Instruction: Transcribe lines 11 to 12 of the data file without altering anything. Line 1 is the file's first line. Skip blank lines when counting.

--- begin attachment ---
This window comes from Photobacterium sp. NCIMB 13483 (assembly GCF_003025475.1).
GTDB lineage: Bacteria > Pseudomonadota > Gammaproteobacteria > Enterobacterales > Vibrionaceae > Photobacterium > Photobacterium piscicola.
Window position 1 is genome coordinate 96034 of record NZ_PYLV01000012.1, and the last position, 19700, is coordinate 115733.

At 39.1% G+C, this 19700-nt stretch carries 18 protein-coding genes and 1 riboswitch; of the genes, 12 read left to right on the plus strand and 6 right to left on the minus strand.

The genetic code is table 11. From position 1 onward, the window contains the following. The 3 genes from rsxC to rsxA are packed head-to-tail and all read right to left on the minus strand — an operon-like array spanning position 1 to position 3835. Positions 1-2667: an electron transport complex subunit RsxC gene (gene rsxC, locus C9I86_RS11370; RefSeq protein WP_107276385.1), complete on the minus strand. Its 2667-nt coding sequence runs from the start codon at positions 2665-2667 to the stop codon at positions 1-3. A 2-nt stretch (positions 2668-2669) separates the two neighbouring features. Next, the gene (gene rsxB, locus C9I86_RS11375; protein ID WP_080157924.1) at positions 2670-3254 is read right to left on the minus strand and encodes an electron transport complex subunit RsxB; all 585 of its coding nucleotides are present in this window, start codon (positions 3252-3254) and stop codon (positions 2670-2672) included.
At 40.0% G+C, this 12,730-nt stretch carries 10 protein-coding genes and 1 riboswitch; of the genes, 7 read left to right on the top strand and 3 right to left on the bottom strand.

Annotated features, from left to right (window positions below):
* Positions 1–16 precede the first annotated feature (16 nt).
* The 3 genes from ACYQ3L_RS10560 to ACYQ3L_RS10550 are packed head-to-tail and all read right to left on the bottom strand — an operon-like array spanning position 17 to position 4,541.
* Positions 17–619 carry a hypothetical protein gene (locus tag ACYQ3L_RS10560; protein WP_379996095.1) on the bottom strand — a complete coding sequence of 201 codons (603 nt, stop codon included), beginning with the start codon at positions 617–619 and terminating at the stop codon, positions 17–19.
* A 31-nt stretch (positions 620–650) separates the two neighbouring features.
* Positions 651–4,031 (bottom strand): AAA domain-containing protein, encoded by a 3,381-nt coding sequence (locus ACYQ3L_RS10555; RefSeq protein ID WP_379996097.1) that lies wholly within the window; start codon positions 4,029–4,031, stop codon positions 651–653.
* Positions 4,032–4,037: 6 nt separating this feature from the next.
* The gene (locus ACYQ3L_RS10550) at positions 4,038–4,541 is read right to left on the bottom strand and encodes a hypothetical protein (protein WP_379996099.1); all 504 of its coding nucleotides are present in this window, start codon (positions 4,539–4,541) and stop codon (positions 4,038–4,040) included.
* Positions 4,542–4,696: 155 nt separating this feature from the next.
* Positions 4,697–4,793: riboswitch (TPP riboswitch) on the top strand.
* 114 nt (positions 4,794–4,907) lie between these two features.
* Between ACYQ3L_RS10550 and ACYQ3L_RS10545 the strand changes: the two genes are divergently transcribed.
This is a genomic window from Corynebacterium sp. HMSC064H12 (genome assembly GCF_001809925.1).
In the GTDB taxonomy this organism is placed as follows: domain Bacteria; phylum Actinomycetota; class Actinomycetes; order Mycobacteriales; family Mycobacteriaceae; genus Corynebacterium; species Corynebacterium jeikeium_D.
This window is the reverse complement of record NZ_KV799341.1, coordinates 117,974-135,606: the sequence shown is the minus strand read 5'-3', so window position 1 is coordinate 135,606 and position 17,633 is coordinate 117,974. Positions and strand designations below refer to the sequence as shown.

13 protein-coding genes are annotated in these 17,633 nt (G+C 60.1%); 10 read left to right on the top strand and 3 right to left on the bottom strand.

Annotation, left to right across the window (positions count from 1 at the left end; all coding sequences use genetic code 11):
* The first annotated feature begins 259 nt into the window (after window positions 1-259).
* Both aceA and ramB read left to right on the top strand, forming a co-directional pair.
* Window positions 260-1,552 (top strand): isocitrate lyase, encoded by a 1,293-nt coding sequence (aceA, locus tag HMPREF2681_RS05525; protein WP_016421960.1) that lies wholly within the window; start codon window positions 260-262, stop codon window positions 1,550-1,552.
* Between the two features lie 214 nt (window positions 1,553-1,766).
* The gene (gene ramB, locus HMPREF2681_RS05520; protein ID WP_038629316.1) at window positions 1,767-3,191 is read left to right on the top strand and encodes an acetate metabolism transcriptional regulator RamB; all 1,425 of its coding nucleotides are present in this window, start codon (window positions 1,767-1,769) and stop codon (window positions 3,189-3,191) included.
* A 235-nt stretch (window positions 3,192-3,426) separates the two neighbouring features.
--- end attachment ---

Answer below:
* A 31-nt stretch (positions 620–650) separates the two neighbouring features.
* Positions 651–4,031 (bottom strand): AAA domain-containing protein, encoded by a 3,381-nt coding sequence (locus ACYQ3L_RS10555; RefSeq protein ID WP_379996097.1) that lies wholly within the window; start codon positions 4,029–4,031, stop codon positions 651–653.